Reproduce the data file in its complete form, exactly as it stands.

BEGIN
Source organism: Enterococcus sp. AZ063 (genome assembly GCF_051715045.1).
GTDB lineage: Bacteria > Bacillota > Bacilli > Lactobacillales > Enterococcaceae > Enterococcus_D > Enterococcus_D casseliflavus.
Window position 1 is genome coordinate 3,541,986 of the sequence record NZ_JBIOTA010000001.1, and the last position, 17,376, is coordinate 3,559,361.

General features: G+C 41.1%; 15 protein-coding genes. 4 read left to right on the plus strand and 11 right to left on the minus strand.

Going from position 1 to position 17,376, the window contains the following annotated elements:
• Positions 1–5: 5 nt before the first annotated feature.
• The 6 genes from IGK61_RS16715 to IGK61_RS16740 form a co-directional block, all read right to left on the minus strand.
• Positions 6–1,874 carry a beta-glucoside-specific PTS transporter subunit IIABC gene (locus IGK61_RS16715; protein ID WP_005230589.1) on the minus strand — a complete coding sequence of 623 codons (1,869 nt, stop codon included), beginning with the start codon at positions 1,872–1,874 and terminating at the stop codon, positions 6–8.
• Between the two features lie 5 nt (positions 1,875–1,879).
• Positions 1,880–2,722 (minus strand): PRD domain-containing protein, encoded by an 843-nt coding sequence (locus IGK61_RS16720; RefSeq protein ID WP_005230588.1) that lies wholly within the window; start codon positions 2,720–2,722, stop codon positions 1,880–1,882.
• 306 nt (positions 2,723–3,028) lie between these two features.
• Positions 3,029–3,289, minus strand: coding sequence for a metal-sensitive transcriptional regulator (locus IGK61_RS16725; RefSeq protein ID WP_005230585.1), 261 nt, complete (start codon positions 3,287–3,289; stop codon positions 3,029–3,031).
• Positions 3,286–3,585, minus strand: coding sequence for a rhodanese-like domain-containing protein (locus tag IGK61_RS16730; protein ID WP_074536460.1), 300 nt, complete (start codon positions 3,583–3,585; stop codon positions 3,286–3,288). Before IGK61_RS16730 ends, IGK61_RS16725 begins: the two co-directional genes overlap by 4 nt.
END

Source organism: Enterococcus sp. AZ063 (genome assembly GCF_051715045.1).
GTDB lineage: Bacteria > Bacillota > Bacilli > Lactobacillales > Enterococcaceae > Enterococcus_D > Enterococcus_D casseliflavus.
Window position 1 is genome coordinate 3,541,986 of the sequence record NZ_JBIOTA010000001.1, and the last position, 17,376, is coordinate 3,559,361.

General features: G+C 41.1%; 15 protein-coding genes. 4 read left to right on the plus strand and 11 right to left on the minus strand.

Going from position 1 to position 17,376, the window contains the following annotated elements:
• Positions 1–5: 5 nt before the first annotated feature.
• The 6 genes from IGK61_RS16715 to IGK61_RS16740 form a co-directional block, all read right to left on the minus strand.
• Positions 6–1,874 carry a beta-glucoside-specific PTS transporter subunit IIABC gene (locus IGK61_RS16715; protein ID WP_005230589.1) on the minus strand — a complete coding sequence of 623 codons (1,869 nt, stop codon included), beginning with the start codon at positions 1,872–1,874 and terminating at the stop codon, positions 6–8.
• Between the two features lie 5 nt (positions 1,875–1,879).
• Positions 1,880–2,722 (minus strand): PRD domain-containing protein, encoded by an 843-nt coding sequence (locus IGK61_RS16720; RefSeq protein ID WP_005230588.1) that lies wholly within the window; start codon positions 2,720–2,722, stop codon positions 1,880–1,882.
• 306 nt (positions 2,723–3,028) lie between these two features.
• Positions 3,029–3,289, minus strand: coding sequence for a metal-sensitive transcriptional regulator (locus IGK61_RS16725; RefSeq protein ID WP_005230585.1), 261 nt, complete (start codon positions 3,287–3,289; stop codon positions 3,029–3,031).
• Positions 3,286–3,585, minus strand: coding sequence for a rhodanese-like domain-containing protein (locus tag IGK61_RS16730; protein ID WP_074536460.1), 300 nt, complete (start codon positions 3,583–3,585; stop codon positions 3,286–3,288). Before IGK61_RS16730 ends, IGK61_RS16725 begins: the two co-directional genes overlap by 4 nt.